"Keep the sabbath day to sanctify it, as the LORD thy God hath commanded thee. Six days thou shalt labour, and do all thy work: But the seventh day is the sabbath of the LORD thy God: in it thou shalt not do any work, thou, nor thy son, nor thy daughter, nor thy manservant, nor thy maidservant, nor thine ox, nor thine ass, nor any of thy cattle, nor thy stranger that is within thy gates; that thy manservant and thy maidservant may rest as well as thou. And remember that thou wast a servant in the land of Egypt, and that the LORD thy God brought thee out thence through a mighty hand and by a stretched out arm: therefore the LORD thy God commanded thee to keep the sabbath day." (Deut 5:12-15)

In both cases, Moses related the Ten Commandments. Yet in the second version he totally changed the reason given for keeping the Sabbath. This was no minor wording change that could result simply from translation; it was an entirely different reason. And Moses even said in reference to the initial giving of the Ten Commandments on Mt. Sinai:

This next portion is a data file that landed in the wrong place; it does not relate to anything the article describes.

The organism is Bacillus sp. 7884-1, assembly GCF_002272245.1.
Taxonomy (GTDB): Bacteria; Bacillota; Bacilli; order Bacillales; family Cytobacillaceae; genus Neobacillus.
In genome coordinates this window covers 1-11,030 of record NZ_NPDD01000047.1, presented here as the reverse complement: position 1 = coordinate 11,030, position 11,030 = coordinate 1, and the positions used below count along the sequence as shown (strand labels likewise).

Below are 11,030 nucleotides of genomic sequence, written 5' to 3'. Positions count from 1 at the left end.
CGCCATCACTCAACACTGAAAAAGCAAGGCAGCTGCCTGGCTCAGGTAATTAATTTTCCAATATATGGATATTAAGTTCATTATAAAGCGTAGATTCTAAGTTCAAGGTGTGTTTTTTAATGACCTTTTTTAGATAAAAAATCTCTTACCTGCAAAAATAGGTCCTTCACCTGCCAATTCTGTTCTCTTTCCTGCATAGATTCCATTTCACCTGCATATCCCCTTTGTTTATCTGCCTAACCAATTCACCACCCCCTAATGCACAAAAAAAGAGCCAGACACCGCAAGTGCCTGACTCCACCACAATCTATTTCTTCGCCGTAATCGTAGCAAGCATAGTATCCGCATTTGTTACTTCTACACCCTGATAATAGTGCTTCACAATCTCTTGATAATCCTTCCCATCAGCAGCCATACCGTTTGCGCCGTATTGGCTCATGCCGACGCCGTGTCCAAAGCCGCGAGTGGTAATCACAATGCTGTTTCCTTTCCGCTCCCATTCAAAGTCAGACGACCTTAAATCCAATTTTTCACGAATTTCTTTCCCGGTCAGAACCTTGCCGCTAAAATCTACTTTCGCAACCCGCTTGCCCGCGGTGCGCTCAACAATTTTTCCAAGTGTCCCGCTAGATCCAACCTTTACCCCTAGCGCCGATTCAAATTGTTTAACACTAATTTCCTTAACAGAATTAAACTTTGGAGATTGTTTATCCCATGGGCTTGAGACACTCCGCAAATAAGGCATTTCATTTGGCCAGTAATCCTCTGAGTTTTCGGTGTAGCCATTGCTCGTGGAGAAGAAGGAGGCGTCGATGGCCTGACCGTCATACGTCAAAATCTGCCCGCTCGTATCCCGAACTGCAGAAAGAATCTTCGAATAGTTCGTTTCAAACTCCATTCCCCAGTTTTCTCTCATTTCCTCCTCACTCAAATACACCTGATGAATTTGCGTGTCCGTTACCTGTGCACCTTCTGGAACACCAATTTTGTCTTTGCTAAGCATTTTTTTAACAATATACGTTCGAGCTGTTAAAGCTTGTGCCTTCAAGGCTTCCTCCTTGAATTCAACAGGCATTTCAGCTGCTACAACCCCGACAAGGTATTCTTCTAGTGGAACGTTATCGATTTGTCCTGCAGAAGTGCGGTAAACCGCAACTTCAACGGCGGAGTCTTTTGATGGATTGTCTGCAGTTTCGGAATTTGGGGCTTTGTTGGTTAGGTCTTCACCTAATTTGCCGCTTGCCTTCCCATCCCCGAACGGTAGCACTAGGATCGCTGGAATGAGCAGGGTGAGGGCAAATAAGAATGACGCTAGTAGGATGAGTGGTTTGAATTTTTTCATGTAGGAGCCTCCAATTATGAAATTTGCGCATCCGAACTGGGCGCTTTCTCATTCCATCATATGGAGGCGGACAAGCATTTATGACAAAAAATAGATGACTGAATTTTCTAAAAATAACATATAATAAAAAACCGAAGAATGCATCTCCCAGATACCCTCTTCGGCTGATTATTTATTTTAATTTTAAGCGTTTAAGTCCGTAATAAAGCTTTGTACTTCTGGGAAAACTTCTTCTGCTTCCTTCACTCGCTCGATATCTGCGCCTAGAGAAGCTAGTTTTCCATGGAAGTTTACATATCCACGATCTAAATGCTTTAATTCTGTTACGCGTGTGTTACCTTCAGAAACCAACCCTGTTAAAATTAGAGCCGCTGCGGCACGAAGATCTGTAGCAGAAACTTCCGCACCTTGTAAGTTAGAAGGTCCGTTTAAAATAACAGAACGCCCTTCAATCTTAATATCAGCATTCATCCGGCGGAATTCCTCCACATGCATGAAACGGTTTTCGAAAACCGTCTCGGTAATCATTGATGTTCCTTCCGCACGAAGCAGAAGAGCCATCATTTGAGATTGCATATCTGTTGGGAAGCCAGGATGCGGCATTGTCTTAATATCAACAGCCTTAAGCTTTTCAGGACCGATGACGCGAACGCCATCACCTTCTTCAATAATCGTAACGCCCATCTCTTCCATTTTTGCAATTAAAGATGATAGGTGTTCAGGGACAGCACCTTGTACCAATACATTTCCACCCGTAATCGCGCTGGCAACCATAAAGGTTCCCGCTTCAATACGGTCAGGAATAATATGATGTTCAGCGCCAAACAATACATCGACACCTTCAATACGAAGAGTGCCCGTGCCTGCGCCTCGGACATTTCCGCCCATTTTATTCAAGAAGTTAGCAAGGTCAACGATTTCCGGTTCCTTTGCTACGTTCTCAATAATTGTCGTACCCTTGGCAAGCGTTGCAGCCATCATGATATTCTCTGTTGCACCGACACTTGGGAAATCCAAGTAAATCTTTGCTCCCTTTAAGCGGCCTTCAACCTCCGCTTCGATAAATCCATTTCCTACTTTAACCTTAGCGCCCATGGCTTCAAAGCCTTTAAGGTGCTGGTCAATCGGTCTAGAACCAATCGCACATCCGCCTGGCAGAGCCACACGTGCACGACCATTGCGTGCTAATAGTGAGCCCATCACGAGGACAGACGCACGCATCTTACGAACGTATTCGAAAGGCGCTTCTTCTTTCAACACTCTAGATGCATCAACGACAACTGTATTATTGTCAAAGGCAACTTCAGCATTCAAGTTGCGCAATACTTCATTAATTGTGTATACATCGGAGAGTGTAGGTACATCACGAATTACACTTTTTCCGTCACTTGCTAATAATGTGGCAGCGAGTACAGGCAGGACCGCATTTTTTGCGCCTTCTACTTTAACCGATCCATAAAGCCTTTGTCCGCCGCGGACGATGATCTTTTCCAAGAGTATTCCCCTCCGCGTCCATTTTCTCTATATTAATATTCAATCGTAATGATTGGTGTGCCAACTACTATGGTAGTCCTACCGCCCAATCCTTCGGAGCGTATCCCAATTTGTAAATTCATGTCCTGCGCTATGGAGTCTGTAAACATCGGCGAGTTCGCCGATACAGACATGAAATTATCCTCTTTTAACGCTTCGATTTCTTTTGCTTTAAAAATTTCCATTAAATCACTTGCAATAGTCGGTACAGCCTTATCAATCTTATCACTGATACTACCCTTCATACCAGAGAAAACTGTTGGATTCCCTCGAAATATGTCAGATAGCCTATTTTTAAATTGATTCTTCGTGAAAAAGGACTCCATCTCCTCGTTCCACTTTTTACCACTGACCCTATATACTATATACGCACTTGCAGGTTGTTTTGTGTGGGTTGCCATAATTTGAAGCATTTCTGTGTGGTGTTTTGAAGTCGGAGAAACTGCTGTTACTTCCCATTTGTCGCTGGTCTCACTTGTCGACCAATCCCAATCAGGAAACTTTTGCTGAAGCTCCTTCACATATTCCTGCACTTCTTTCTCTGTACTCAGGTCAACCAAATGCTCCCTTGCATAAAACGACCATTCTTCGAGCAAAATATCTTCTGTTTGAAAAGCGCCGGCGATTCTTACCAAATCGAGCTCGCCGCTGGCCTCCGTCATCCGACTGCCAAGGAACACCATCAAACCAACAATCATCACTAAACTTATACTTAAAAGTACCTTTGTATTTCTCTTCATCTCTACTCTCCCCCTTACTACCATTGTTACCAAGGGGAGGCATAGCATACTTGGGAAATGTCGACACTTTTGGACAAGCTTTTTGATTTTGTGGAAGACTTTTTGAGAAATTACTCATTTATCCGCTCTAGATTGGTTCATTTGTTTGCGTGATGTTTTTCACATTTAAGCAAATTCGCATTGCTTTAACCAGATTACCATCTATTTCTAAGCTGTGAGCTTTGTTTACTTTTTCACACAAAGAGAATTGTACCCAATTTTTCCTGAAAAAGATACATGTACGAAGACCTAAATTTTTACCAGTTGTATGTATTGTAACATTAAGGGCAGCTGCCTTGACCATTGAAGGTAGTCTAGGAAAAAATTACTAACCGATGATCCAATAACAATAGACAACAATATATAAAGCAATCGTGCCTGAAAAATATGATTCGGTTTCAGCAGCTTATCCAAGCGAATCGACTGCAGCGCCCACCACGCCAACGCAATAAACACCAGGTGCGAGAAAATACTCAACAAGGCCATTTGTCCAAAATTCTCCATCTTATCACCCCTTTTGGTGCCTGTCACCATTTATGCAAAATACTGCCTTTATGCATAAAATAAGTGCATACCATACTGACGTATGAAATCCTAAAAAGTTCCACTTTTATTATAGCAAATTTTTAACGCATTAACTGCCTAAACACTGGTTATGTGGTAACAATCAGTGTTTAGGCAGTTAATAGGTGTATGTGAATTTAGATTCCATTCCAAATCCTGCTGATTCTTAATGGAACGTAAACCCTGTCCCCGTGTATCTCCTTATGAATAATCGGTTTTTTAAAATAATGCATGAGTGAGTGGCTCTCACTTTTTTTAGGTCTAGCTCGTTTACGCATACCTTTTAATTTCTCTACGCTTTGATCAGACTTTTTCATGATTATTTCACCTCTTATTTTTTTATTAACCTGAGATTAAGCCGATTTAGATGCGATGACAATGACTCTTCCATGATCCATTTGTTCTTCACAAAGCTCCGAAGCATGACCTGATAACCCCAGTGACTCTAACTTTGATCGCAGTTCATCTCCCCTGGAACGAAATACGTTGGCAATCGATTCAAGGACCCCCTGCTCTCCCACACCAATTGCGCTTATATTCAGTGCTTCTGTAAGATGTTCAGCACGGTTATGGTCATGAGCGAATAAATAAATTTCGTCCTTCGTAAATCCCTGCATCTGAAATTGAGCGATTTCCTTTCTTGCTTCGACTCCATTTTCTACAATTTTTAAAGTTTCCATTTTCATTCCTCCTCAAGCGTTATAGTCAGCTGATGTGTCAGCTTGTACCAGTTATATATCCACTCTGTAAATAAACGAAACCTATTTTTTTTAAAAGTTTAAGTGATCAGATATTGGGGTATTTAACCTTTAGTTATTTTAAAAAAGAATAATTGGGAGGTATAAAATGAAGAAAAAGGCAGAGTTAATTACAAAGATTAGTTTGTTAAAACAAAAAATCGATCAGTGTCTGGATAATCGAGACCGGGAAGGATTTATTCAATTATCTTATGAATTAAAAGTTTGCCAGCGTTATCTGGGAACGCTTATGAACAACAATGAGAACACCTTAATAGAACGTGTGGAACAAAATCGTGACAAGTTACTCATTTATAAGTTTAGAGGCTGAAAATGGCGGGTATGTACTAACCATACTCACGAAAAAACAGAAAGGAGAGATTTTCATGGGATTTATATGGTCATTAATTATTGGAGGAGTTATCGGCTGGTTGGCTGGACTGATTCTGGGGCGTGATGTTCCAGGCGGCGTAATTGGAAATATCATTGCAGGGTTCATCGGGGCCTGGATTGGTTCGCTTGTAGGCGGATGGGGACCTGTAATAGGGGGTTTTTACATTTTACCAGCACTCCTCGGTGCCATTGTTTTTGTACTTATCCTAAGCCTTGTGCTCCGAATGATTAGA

"The LORD talked with you face to face in the mount out of the midst of the fire, ... saying, ... (Deut 5:4-5)

Moses recorded that God said these words "in the mount" yet he recorded quite different words than those in Exodus 20. One would have to conclude that Moses himself was guilty of "diminishing ought from" the words of God - indeed from something as important as the Ten Commandments.

He took away: "For in six days the LORD made heaven and earth, the sea, and all that in them is, and rested the seventh day." He also added: "And remember that thou wast a servant in the land of Egypt, and that the LORD thy God brought thee out thence through a mighty hand and by a stretched out arm."

Later in Deuteronomy, the prohibition against changes to the word was repeated:

"What thing soever I command you, observe to do it: thou shalt not add thereto, nor diminish from it." (Deut 12:32)

What To Do With Moses?
So should we discount Moses as a spokesperson for God? This passage would seem to indicate that Moses was a liar:

"Every word of God is pure: he is a shield unto them that put their trust in him. Add thou not unto his words, lest he reprove thee, and thou be found a liar." (Pro 30:5-6)

So should we then throw out the whole Torah which was written by Moses? Is it the exact words that cannot be taken away or added to? If so, we had better throw out every version of scripture except the original Hebrew because translation involves substituting words in our language for words in the original language so that we can even begin to understand it.

God's Intent